John McAfee was once best known as the founder of the McAfee Antivirus software, but these days the eccentric tech celebrity is better known for the insane life he's recently been living, living on the run from authorities seeking him…
It seems that the two biggest anti-virus companies Symantec and McAfee have been naughty boys. They’ve been hit with fines for £230k for automatically charging customers to renew their subscriptions. Oh dear. Customers complained because they hadn’t been given fair warning that this would happen.
This couldn’t have come at a worse time for the Californian based companies – Microsoft are currently prepping a beta release of their free anti-virus software, Morro.
Consumers should also be aware that there are plenty of other free options available to them for their computer security. AVG and Avast are big names in terms of free anti-virus protection and there are plenty of others out there. Spend a little while researching – you’re sure to find a perfect option to suit your own circumstances.
Also, before you splash out for a commercial option check with your bank to see if you can get free protection through them. Many online banking sites will provide their customers with a link to get free protection with a service that they’d usually have to pay for. For example, Barclays has a deal with Kaspersky and HSBC offers McAfee for free.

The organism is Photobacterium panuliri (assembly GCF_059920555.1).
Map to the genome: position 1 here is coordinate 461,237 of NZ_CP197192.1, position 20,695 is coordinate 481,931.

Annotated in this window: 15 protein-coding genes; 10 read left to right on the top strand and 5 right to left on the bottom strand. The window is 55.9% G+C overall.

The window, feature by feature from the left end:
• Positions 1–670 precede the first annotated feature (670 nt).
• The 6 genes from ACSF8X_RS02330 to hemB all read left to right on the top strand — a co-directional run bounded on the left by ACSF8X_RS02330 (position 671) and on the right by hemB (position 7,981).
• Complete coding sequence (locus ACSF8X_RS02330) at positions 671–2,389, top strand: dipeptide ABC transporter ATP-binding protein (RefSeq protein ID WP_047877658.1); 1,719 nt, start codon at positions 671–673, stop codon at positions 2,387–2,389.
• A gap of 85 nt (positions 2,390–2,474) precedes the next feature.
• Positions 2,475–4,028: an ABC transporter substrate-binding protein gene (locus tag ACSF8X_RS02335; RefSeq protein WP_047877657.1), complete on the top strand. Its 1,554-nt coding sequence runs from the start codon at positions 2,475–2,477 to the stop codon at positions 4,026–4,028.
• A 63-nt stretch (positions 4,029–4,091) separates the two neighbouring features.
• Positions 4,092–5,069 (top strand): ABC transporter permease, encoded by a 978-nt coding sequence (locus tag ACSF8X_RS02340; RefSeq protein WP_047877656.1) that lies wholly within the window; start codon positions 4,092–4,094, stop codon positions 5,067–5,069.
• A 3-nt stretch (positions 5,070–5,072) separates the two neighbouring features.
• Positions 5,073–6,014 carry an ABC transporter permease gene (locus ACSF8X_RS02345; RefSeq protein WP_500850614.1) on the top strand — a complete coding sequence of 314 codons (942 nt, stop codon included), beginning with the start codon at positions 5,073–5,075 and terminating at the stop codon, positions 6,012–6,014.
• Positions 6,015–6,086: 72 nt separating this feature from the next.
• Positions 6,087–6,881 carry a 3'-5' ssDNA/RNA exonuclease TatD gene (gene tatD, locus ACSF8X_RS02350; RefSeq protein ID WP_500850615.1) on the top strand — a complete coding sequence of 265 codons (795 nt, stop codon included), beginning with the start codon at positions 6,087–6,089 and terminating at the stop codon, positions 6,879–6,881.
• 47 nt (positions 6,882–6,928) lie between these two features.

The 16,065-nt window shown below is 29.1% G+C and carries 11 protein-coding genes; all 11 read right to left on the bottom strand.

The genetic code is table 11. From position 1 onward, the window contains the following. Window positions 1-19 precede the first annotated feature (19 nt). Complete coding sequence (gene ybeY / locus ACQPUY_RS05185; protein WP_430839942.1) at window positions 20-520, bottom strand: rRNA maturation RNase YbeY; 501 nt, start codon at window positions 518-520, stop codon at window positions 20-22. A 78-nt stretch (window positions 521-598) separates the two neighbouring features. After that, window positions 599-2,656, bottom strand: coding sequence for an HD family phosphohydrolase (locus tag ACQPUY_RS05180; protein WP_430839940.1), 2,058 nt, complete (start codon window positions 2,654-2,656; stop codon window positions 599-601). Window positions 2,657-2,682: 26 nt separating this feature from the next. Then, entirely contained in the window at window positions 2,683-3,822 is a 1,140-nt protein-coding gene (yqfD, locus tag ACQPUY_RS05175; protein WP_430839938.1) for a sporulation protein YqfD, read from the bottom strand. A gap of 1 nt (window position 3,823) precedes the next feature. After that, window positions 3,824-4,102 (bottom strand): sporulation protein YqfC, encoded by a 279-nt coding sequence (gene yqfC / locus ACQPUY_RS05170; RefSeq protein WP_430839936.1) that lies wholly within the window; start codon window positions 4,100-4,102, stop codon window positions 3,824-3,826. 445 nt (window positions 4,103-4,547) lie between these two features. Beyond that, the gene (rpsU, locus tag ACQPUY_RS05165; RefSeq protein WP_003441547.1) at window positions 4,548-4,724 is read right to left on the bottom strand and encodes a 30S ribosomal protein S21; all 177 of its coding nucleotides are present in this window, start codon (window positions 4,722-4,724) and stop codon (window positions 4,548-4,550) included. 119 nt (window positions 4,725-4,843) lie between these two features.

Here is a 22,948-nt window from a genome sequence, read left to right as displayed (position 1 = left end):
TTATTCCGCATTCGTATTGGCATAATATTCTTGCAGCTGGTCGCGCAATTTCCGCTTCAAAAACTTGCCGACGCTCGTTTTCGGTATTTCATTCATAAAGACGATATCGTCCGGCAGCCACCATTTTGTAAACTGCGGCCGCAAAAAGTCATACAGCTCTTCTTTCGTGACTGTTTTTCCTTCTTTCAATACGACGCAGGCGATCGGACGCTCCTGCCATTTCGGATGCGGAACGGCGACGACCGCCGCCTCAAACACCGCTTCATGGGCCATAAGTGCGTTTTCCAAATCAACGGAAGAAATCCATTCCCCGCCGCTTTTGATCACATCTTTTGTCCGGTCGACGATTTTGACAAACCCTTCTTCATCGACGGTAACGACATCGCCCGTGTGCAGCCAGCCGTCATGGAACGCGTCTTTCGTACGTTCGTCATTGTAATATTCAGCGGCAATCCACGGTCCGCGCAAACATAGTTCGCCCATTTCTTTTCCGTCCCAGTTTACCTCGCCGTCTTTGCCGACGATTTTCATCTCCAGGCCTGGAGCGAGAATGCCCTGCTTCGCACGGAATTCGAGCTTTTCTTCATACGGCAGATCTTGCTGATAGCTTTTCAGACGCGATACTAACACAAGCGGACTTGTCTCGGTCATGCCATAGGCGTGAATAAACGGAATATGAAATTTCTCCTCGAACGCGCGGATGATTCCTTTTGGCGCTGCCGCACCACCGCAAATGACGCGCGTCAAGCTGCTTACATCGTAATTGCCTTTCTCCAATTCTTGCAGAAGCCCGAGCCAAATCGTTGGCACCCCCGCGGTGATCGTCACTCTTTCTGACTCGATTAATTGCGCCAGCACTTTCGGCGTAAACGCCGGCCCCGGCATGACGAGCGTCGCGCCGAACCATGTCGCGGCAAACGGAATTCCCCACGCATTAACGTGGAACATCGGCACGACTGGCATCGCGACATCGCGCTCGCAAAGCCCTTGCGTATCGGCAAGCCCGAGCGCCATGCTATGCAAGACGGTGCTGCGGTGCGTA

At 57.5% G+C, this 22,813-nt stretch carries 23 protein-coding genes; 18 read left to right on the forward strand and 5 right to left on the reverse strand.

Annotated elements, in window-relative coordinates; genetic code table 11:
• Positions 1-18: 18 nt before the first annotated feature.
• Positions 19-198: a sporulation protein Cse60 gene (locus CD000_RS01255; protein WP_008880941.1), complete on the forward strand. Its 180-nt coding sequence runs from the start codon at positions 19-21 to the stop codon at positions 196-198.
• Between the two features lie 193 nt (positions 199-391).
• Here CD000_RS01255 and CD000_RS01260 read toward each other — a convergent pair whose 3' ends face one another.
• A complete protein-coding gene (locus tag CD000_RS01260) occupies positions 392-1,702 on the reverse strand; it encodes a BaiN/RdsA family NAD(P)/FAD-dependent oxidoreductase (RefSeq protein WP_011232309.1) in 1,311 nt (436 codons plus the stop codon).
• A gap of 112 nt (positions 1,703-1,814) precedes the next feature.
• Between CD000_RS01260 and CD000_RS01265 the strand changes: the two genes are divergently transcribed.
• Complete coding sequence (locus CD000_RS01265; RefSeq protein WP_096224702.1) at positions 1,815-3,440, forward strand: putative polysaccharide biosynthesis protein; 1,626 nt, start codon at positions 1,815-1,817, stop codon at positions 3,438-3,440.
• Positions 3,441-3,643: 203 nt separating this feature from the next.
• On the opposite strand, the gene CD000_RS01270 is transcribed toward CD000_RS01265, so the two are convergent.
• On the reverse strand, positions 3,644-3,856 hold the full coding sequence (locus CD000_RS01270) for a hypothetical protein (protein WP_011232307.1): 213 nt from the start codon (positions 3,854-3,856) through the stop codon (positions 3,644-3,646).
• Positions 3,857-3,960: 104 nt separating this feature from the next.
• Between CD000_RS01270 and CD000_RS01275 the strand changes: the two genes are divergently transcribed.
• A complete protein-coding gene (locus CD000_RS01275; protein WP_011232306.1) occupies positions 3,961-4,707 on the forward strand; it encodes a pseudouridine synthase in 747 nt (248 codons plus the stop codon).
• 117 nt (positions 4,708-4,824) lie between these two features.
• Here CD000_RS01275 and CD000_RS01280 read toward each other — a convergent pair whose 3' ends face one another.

It pays to be safe but why pay for something when you don’t have to?
Security firm McAfee, which has a vested interest in spreading panic and fear among internet users but we’ll pretend not to notice, has been experimenting with internet spam.
McAfee sent 50 people from across the world out on the internet while “unprotected” and found they were soon spammed to death within a month. The terms of the experiment were not revealed, so we’re unsure…
Digital photo frames are all the rage at the moment, and they seem innocuous enough, right? After all, you’re only going to be using them to display a few family photos.
The truth is, though, that the seemingly innocent device on your mantelpiece could be harbouring malicious software, ready to infect your PC. Some of it is specifically written to attach to portable storage devices.
It stands to reason, really, that any storage device, be that hard disc or flash memory based, could contain data which, when transferred to a PC, could manifest as a virus or trojan. Remember when a batch of Apple iPods was shipped complete with a PC virus?
McAfee Security reckons that the most likely point of infection for new hardware is in the Quality Control section of the manufacturer.
McAfee, the little do-gooder sprites which keep your PC bathed in a healthy glow, has released some interesting findings today spilling all the URLs your bosses don’t want you to be accessing at work. And my, are they…well, predicatable.
Music downloading sites and online dating sites trump the list of websites IT Managers are constantly having to…
Independent research released last week suggests that several of pieces of anti-virus software, including Microsoft's own latest offering, fail to fully protect Vista users. Virus Bulletin, together with some Oxfordshire-based security researchers, tested 15 anti-virus packages that claim to be…